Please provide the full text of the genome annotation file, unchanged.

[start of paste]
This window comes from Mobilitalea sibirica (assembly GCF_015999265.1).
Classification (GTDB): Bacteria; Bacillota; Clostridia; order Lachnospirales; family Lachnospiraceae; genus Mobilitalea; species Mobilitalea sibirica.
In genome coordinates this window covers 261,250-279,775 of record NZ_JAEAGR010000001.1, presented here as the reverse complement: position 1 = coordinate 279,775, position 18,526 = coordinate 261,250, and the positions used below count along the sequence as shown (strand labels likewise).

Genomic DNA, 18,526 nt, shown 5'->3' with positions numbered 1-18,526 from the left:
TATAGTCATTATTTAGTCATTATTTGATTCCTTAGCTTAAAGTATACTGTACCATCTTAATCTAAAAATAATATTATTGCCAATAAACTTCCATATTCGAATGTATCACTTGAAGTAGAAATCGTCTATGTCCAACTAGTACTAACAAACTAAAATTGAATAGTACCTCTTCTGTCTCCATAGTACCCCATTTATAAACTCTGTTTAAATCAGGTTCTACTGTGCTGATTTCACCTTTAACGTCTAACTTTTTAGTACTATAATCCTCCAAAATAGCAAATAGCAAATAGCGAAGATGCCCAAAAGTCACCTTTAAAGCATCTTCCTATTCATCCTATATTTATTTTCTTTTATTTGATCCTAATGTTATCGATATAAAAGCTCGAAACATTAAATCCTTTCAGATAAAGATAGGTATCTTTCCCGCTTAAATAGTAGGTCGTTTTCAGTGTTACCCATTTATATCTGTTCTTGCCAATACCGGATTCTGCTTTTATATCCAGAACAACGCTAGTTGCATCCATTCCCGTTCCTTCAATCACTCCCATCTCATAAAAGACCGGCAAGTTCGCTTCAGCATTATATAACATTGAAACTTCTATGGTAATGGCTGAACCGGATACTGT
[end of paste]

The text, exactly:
This window comes from Mobilitalea sibirica (assembly GCF_015999265.1).
Classification (GTDB): Bacteria; Bacillota; Clostridia; order Lachnospirales; family Lachnospiraceae; genus Mobilitalea; species Mobilitalea sibirica.
In genome coordinates this window covers 261,250-279,775 of record NZ_JAEAGR010000001.1, presented here as the reverse complement: position 1 = coordinate 279,775, position 18,526 = coordinate 261,250, and the positions used below count along the sequence as shown (strand labels likewise).

Genomic DNA, 18,526 nt, shown 5'->3' with positions numbered 1-18,526 from the left:
TATAGTCATTATTTAGTCATTATTTGATTCCTTAGCTTAAAGTATACTGTACCATCTTAATCTAAAAATAATATTATTGCCAATAAACTTCCATATTCGAATGTATCACTTGAAGTAGAAATCGTCTATGTCCAACTAGTACTAACAAACTAAAATTGAATAGTACCTCTTCTGTCTCCATAGTACCCCATTTATAAACTCTGTTTAAATCAGGTTCTACTGTGCTGATTTCACCTTTAACGTCTAACTTTTTAGTACTATAATCCTCCAAAATAGCAAATAGCAAATAGCGAAGATGCCCAAAAGTCACCTTTAAAGCATCTTCCTATTCATCCTATATTTATTTTCTTTTATTTGATCCTAATGTTATCGATATAAAAGCTCGAAACATTAAATCCTTTCAGATAAAGATAGGTATCTTTCCCGCTTAAATAGTAGGTCGTTTTCAGTGTTACCCATTTATATCTGTTCTTGCCAATACCGGATTCTGCTTTTATATCCAGAACAACGCTAGTTGCATCCATTCCCGTTCCTTCAATCACTCCCATCTCATAAAAGACCGGCAAGTTCGCTTCAGCATTATATAACATTGAAACTTCTATGGTAATGGCTGAACCGGATACTGT